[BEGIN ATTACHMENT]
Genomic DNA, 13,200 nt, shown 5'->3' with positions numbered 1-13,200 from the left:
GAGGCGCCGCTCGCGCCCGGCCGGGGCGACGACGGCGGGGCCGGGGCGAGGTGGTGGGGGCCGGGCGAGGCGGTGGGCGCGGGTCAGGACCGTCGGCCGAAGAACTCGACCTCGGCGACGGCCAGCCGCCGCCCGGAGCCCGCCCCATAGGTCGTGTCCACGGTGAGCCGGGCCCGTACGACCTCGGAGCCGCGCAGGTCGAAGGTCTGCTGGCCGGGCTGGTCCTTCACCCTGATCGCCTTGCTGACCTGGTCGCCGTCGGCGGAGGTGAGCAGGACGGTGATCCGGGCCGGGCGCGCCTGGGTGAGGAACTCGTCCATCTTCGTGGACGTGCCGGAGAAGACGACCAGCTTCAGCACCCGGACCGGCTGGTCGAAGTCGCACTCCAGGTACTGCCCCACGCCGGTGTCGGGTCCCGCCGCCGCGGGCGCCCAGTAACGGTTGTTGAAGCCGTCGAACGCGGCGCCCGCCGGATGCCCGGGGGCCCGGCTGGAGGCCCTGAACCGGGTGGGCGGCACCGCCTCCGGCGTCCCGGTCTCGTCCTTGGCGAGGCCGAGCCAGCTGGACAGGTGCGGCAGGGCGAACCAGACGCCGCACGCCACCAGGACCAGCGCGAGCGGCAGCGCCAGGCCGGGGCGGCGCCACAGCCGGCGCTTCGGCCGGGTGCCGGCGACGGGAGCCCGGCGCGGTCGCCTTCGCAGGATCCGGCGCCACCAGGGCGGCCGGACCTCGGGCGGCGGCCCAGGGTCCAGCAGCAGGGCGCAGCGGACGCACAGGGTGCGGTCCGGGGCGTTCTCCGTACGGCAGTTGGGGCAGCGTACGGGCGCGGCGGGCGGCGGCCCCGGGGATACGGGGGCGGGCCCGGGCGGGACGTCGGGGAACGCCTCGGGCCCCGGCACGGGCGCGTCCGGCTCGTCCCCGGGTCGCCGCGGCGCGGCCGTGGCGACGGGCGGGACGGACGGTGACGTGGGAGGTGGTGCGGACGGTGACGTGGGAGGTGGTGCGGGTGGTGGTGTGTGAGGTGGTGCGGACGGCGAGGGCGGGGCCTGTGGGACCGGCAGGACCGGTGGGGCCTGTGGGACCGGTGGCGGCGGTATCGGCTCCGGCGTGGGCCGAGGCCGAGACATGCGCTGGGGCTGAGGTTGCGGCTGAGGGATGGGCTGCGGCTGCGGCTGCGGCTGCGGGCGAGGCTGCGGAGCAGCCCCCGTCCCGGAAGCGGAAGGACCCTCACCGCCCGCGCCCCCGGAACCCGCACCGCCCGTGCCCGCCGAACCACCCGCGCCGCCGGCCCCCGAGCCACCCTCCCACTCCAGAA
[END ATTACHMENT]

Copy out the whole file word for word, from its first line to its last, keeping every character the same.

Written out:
Genomic DNA, 13,200 nt, shown 5'->3' with positions numbered 1-13,200 from the left:
GAGGCGCCGCTCGCGCCCGGCCGGGGCGACGACGGCGGGGCCGGGGCGAGGTGGTGGGGGCCGGGCGAGGCGGTGGGCGCGGGTCAGGACCGTCGGCCGAAGAACTCGACCTCGGCGACGGCCAGCCGCCGCCCGGAGCCCGCCCCATAGGTCGTGTCCACGGTGAGCCGGGCCCGTACGACCTCGGAGCCGCGCAGGTCGAAGGTCTGCTGGCCGGGCTGGTCCTTCACCCTGATCGCCTTGCTGACCTGGTCGCCGTCGGCGGAGGTGAGCAGGACGGTGATCCGGGCCGGGCGCGCCTGGGTGAGGAACTCGTCCATCTTCGTGGACGTGCCGGAGAAGACGACCAGCTTCAGCACCCGGACCGGCTGGTCGAAGTCGCACTCCAGGTACTGCCCCACGCCGGTGTCGGGTCCCGCCGCCGCGGGCGCCCAGTAACGGTTGTTGAAGCCGTCGAACGCGGCGCCCGCCGGATGCCCGGGGGCCCGGCTGGAGGCCCTGAACCGGGTGGGCGGCACCGCCTCCGGCGTCCCGGTCTCGTCCTTGGCGAGGCCGAGCCAGCTGGACAGGTGCGGCAGGGCGAACCAGACGCCGCACGCCACCAGGACCAGCGCGAGCGGCAGCGCCAGGCCGGGGCGGCGCCACAGCCGGCGCTTCGGCCGGGTGCCGGCGACGGGAGCCCGGCGCGGTCGCCTTCGCAGGATCCGGCGCCACCAGGGCGGCCGGACCTCGGGCGGCGGCCCAGGGTCCAGCAGCAGGGCGCAGCGGACGCACAGGGTGCGGTCCGGGGCGTTCTCCGTACGGCAGTTGGGGCAGCGTACGGGCGCGGCGGGCGGCGGCCCCGGGGATACGGGGGCGGGCCCGGGCGGGACGTCGGGGAACGCCTCGGGCCCCGGCACGGGCGCGTCCGGCTCGTCCCCGGGTCGCCGCGGCGCGGCCGTGGCGACGGGCGGGACGGACGGTGACGTGGGAGGTGGTGCGGACGGTGACGTGGGAGGTGGTGCGGGTGGTGGTGTGTGAGGTGGTGCGGACGGCGAGGGCGGGGCCTGTGGGACCGGCAGGACCGGTGGGGCCTGTGGGACCGGTGGCGGCGGTATCGGCTCCGGCGTGGGCCGAGGCCGAGACATGCGCTGGGGCTGAGGTTGCGGCTGAGGGATGGGCTGCGGCTGCGGCTGCGGCTGCGGGCGAGGCTGCGGAGCAGCCCCCGTCCCGGAAGCGGAAGGACCCTCACCGCCCGCGCCCCCGGAACCCGCACCGCCCGTGCCCGCCGAACCACCCGCGCCGCCGGCCCCCGAGCCACCCTCCCACTCCAGAA